Most recently, I’ve noticed that Realtek HD Audio Manager is no longer present. If you don’t have Realtek HD Audio Manager, right-click on the speaker icon in the taskbar, click Playback devices and view Properties for Realtek Digital Output. Under the Advanced tab, you should now find Dolby Digital Live and DTS Interactive within the Default Format dropdown menu.

If all else fails, pick up an ASUS Xonar U7 USB sound card, and plug and play.

Edits
20171121: Updated content to account for missing Realtek HD Audio Manager; this method is working with R2.82 (0009-64bit_Win7_Win8_Win81_Win10_R282) under Windows 10 Pro 15063.726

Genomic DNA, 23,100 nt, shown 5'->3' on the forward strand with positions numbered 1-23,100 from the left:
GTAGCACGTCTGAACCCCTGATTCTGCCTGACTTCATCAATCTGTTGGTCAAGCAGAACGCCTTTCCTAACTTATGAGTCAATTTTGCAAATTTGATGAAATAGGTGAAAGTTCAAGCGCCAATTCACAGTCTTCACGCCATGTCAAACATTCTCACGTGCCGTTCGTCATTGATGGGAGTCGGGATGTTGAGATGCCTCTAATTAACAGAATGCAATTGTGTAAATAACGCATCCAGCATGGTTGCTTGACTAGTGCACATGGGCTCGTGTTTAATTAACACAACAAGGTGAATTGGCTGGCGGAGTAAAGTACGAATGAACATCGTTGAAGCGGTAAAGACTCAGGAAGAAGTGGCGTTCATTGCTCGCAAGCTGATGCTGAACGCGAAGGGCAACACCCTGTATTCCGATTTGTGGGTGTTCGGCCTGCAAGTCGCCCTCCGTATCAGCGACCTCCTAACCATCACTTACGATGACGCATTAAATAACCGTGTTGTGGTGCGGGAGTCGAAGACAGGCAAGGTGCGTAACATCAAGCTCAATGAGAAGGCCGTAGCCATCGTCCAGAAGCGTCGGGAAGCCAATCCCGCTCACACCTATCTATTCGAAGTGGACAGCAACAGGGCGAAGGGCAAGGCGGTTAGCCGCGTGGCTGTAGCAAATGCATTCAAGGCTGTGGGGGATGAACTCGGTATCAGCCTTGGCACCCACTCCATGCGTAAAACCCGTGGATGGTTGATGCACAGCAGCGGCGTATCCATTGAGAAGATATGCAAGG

Microsoft Xbox Elite Wireless Controller

One of the more interesting developments to come out of E3 (not that I’ve been following that closely)

I saw this one pop up on Xbox Live. Microsoft has set up a microsite for the Elite Wireless Controller at http://www.xbox.com/en-US/xbox-one/accessories/controllers/elite-wireless-controller

Their video documentary and teaser are both slick.

At a $150 price-point, it’s going head-to-head with the Scuf controller. The benefits of the Xbox Elite Wireless Controller are many. Paddles can be customized through the Windows 10 app. Each thumbstick can be swapped to one of three different types (standard, tall, and dome). For longevity, the thumbsticks are made of metal, and they feature a low-friction surround within the controller body. The controller also features onboard memory for two different profiles. In the video documentary, Microsoft also teases customizable sensitivity profiles.

I’m curious to see what the guys over at Scuf Gaming are going to do in response to keep Scuf loyalists in their camp.

How to Add a Microphone to Your Headphones for Gaming with Xbox One, PS4